By Adam Ray Palmer
Today’s review is of a South Korean zombie flick that is screening at the Phoenix Leicester for the UK Festival of Zombie Culture.
Train to Busan is written and directed by up-and-coming Korean filmmaker Sang-ho Yeon and stars Yoo Gong, Soo-an Kim and Dong-seok Ma.
I had very little expectation of this movie before I entered the theatre. A few people had told me to catch it while I could; and so I did…
Sok-woo and his daughter Soo-an are boarding the KTX, a fast train that shall bring them from Seoul to Busan. But during their journey, the train is overrun by zombies which kill several of the train staff and other passengers. While the KTX is shooting towards Busan, the passengers must fight for their lives against the zombies.
Train to Busan begins like many other horror movies with the usual problematic family and the eventual apocalyptic theme. We see Sok-woo and his daughter Soo-an arguing because Sok spends too much time at work and himself. Reluctantly, the father agrees to let his daughter visit her mother in Busan but that means taking a train... Little does Seoul know; the city has been overran by the infected.
Busan has a slow start whilst introducing the central protagonists but it slowly comes into life when the train departs Seoul. As the conductor signals for the train to leave, a half-infected woman leaps onto the train and begins fitting on the floor. An attendant comes to her aid but of course, being a horror film, it was never go to end well once the helpless woman went rabid. And so begins the disease swiftly spreading through carriages as all the passengers run for the lives.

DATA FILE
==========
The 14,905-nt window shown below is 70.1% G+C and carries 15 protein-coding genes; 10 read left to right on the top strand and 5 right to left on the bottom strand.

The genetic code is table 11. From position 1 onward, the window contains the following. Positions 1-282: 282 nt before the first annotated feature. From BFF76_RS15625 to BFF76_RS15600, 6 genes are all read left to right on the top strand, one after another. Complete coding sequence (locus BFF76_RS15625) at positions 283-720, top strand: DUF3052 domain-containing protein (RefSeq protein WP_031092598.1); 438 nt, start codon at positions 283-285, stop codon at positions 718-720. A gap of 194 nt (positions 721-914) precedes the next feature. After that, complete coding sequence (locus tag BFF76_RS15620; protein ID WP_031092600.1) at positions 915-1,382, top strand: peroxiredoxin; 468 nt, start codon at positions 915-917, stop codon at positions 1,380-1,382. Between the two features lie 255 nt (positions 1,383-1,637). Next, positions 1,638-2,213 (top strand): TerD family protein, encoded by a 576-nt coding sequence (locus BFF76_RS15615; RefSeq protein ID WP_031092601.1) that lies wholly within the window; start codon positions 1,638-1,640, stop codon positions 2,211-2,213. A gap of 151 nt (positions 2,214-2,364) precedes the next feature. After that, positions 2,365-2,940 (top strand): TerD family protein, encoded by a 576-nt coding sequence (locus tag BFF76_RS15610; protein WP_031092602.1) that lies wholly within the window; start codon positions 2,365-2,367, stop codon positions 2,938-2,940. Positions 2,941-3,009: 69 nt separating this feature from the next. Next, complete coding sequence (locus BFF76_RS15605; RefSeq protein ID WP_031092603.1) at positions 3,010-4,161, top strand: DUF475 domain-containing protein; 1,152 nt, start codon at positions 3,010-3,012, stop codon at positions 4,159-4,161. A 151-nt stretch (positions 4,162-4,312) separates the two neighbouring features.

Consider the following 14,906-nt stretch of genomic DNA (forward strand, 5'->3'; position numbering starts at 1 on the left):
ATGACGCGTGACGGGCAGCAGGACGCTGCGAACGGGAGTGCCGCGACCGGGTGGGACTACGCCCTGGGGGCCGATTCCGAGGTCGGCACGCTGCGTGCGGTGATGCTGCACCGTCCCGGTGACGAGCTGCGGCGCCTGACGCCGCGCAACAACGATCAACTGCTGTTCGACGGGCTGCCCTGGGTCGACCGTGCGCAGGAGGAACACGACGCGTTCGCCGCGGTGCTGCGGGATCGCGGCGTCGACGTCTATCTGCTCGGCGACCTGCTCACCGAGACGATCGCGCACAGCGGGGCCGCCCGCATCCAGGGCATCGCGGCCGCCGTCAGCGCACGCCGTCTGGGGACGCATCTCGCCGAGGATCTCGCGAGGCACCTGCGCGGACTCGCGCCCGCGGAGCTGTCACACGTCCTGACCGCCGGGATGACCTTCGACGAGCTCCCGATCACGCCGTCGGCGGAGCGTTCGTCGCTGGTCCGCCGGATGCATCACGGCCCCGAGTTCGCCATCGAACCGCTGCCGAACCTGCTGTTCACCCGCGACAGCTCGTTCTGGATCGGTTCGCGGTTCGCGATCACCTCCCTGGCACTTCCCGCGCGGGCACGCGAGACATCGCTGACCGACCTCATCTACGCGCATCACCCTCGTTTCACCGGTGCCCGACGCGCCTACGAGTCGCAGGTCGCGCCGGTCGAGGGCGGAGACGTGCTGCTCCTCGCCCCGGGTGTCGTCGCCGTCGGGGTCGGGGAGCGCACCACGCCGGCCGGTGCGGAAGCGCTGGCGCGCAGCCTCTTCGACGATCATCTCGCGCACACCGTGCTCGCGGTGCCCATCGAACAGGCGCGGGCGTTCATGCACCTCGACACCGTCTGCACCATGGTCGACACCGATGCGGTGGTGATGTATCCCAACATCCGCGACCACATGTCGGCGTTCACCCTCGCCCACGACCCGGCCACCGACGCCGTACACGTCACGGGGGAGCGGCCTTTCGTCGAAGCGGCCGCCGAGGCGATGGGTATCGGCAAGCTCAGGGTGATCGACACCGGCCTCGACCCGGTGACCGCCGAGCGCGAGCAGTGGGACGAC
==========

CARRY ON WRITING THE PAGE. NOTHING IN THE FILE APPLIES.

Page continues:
There isn’t anything out of the ordinary with Busan, but where it does find success is in the characters. The film follows a typical linear narrative of there’s a disaster, it kills many people but then there’s a resolve. What I enjoyed most about the film is the cast. Soo-an is played by an experienced, yes experienced, ten-year-old girl named Kim Su-an. She has been in multiple movies already and her acting talent really comes across. She’s cute and vulnerable but also stands for a deeper message. She is caring and innocent which at times in need, is necessary to rally everyone together. She is the glue in this film.
Another interesting character choice by the filmmaker is having a pregnant woman go through this ordeal too. It’s rare you see a person in horror films that have a disadvantage or, again, be so vulnerable. Seong-kyeong is heavily pregnant and this added dimension to the plot makes the decision making by the group even more important and makes them question their morals.
Train to Busan is a great nail-biting horror, it’s a little luke-warm in areas and could be hurried along slightly but when times of tension arrive, Sang-ho Yeon delivers. It’s not quite the full original package but when the extra dimensions are added, you get a rounded and heart-pumping zombie apocalypse film that will easily do a job of scaring you. It makes you question taking long haul trains that’s for certain!
Cineroom’s Rating: 3.5 Stars
Train to Busan last screening at the Phoenix is tomorrow – certificate 15
From Adam Ray Palmer, the Editor-in-Chief.
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